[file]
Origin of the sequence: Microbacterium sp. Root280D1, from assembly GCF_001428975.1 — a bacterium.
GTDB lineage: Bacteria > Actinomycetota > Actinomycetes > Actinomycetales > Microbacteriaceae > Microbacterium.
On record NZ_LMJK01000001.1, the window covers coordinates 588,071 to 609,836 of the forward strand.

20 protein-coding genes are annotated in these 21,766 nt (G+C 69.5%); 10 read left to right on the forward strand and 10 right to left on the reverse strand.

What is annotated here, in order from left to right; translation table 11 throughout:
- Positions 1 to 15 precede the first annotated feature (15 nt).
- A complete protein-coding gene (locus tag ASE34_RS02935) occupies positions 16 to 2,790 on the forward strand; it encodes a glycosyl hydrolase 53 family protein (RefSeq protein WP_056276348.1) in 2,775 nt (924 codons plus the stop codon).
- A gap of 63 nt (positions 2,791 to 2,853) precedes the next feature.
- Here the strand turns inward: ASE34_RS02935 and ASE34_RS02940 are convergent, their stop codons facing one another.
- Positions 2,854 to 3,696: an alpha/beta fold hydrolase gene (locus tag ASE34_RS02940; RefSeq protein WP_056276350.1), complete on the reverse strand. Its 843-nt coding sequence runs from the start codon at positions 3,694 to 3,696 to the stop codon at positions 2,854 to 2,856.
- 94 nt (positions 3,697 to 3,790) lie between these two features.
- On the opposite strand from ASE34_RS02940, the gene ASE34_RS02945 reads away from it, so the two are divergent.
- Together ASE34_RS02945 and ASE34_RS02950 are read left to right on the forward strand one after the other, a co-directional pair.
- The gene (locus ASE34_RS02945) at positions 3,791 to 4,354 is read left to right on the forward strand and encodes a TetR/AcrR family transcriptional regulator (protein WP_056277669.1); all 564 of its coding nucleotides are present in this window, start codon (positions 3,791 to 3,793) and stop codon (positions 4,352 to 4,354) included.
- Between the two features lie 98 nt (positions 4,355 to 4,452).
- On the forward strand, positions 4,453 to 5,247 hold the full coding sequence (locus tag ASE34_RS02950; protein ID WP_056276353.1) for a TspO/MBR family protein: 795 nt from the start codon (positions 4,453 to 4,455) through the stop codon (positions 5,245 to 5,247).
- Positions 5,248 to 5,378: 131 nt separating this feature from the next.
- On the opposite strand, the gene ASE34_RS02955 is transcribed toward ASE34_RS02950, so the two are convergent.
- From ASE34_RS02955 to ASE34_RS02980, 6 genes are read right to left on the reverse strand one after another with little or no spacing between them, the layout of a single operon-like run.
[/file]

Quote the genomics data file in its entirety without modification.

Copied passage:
Origin of the sequence: Microbacterium sp. Root280D1, from assembly GCF_001428975.1 — a bacterium.
GTDB lineage: Bacteria > Actinomycetota > Actinomycetes > Actinomycetales > Microbacteriaceae > Microbacterium.
On record NZ_LMJK01000001.1, the window covers coordinates 588,071 to 609,836 of the forward strand.

20 protein-coding genes are annotated in these 21,766 nt (G+C 69.5%); 10 read left to right on the forward strand and 10 right to left on the reverse strand.

What is annotated here, in order from left to right; translation table 11 throughout:
- Positions 1 to 15 precede the first annotated feature (15 nt).
- A complete protein-coding gene (locus tag ASE34_RS02935) occupies positions 16 to 2,790 on the forward strand; it encodes a glycosyl hydrolase 53 family protein (RefSeq protein WP_056276348.1) in 2,775 nt (924 codons plus the stop codon).
- A gap of 63 nt (positions 2,791 to 2,853) precedes the next feature.
- Here the strand turns inward: ASE34_RS02935 and ASE34_RS02940 are convergent, their stop codons facing one another.
- Positions 2,854 to 3,696: an alpha/beta fold hydrolase gene (locus tag ASE34_RS02940; RefSeq protein WP_056276350.1), complete on the reverse strand. Its 843-nt coding sequence runs from the start codon at positions 3,694 to 3,696 to the stop codon at positions 2,854 to 2,856.
- 94 nt (positions 3,697 to 3,790) lie between these two features.
- On the opposite strand from ASE34_RS02940, the gene ASE34_RS02945 reads away from it, so the two are divergent.
- Together ASE34_RS02945 and ASE34_RS02950 are read left to right on the forward strand one after the other, a co-directional pair.
- The gene (locus ASE34_RS02945) at positions 3,791 to 4,354 is read left to right on the forward strand and encodes a TetR/AcrR family transcriptional regulator (protein WP_056277669.1); all 564 of its coding nucleotides are present in this window, start codon (positions 3,791 to 3,793) and stop codon (positions 4,352 to 4,354) included.
- Between the two features lie 98 nt (positions 4,355 to 4,452).
- On the forward strand, positions 4,453 to 5,247 hold the full coding sequence (locus tag ASE34_RS02950; protein ID WP_056276353.1) for a TspO/MBR family protein: 795 nt from the start codon (positions 4,453 to 4,455) through the stop codon (positions 5,245 to 5,247).
- Positions 5,248 to 5,378: 131 nt separating this feature from the next.
- On the opposite strand, the gene ASE34_RS02955 is transcribed toward ASE34_RS02950, so the two are convergent.
- From ASE34_RS02955 to ASE34_RS02980, 6 genes are read right to left on the reverse strand one after another with little or no spacing between them, the layout of a single operon-like run.